The picture is one I struggled to colorize. The girl behind the first row of boys is my mom Carolyn. This photo looks amazingly different with color. She looks amazingly different too; no matter what happened to her later in life, you can see for that moment through her smile and radiant eyes that she was happy.
I wrote something a couple of weeks ago that someone posted anonymously. They asked me to write something personal about life. Instead, my piece was about the tendency to let time gauze over the harsh parts of our stories. While I have no children, I was allegedly once one myself and I learned all the wrong lessons. Most of them didn’t translate into adult behavior or mechanisms to a good life. Earlier this week, I was telling a friend about my chance to skip my senior year of high school and attend John Brown University. It was difficult to attempt to explain that such an opportunity was an impossibility, given my homelife.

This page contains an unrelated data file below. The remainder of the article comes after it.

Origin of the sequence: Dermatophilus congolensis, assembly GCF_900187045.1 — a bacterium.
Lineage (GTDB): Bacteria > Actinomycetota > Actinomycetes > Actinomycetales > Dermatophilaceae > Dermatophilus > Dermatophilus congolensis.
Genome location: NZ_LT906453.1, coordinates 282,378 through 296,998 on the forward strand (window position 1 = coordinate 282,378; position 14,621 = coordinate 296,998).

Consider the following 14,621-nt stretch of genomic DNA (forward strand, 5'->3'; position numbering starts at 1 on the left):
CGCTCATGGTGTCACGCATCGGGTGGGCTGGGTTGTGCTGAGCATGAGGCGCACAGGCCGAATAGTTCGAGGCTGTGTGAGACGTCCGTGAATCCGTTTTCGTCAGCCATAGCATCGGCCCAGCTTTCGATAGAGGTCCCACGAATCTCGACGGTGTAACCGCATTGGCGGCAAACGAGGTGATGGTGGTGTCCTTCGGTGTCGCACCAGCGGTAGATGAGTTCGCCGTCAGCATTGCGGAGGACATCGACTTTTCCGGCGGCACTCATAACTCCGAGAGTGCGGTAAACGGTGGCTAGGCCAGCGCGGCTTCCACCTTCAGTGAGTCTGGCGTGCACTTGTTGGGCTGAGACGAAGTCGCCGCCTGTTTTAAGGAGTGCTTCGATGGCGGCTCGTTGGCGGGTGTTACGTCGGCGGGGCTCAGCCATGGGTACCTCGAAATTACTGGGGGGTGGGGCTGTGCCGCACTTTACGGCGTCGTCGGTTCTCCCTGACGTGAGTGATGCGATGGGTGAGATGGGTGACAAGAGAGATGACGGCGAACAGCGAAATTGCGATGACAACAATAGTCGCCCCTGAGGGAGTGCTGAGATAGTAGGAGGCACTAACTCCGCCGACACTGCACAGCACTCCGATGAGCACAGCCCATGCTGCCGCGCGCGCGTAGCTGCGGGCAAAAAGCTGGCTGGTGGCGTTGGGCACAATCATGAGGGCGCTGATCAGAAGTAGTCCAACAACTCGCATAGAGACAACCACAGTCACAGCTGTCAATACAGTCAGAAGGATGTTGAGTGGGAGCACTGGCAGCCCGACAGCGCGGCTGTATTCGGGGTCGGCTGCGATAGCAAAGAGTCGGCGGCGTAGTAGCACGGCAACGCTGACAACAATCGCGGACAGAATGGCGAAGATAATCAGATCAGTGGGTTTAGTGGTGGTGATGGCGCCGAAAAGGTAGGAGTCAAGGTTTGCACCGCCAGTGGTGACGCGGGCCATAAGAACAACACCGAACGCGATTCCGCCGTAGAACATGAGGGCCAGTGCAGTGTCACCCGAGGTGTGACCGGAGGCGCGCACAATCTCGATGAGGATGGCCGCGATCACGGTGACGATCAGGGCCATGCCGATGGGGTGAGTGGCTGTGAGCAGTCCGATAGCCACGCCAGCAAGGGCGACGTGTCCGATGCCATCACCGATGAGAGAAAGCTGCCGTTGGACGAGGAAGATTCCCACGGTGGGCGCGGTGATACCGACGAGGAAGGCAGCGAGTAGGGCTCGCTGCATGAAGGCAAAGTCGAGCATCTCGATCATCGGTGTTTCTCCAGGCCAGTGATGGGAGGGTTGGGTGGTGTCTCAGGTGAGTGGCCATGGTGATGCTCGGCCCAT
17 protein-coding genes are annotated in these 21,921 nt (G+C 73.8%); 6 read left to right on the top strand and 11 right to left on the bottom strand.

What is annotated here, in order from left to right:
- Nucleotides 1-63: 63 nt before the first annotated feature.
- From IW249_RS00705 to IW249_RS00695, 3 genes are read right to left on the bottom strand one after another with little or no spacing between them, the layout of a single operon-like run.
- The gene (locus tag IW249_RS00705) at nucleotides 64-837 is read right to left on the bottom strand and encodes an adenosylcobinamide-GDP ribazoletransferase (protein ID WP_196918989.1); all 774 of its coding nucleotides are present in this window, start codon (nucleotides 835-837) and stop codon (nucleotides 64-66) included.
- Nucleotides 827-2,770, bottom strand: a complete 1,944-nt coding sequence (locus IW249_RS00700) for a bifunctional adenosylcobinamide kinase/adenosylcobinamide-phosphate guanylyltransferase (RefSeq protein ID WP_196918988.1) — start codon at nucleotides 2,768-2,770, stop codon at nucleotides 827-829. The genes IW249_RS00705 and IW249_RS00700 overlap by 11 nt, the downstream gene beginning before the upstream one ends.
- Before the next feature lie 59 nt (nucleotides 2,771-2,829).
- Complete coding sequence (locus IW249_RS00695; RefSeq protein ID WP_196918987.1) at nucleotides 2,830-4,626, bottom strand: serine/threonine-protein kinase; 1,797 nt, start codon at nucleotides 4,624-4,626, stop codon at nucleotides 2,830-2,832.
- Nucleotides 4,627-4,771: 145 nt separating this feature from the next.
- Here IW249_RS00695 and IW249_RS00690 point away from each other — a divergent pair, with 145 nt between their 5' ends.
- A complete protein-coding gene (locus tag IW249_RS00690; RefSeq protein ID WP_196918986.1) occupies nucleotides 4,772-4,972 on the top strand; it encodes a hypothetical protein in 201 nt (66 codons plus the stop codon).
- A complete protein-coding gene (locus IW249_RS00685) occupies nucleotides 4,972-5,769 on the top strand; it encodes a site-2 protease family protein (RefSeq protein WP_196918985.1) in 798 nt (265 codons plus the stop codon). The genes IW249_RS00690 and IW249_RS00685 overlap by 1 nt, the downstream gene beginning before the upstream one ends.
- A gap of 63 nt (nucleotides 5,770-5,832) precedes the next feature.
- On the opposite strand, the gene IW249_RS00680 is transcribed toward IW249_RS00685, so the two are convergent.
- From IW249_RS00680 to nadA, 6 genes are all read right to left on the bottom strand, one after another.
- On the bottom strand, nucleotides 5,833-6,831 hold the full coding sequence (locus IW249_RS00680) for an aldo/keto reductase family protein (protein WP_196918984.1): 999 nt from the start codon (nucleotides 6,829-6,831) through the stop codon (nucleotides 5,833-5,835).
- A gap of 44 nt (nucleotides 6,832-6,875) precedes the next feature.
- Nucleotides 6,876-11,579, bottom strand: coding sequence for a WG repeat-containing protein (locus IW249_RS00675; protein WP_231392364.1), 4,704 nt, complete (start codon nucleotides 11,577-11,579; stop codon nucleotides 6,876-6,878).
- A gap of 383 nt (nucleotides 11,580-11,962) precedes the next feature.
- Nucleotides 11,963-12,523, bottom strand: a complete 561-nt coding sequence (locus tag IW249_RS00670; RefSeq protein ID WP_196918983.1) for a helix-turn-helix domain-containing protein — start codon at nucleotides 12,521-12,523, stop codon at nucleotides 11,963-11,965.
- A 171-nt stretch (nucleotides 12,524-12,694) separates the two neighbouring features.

While all my missteps and stupidities are mine to own, I do find myself understanding my parents a little more now that I’ve stumbled in lesser ways than they did. It’s harder to be quite so judgmental after recognizing that intentions and actions often don’t coincide. I was no match for them; they were both immature adults pantomiming their lives. That’s not an accusation; it’s a realization.
That my mom had it in her to be as vibrantly happy as she was in the picture softens my criticism of her as a person.
“I brought a _ to a ___fight” was the encapsulation of my childhood in that piece of writing.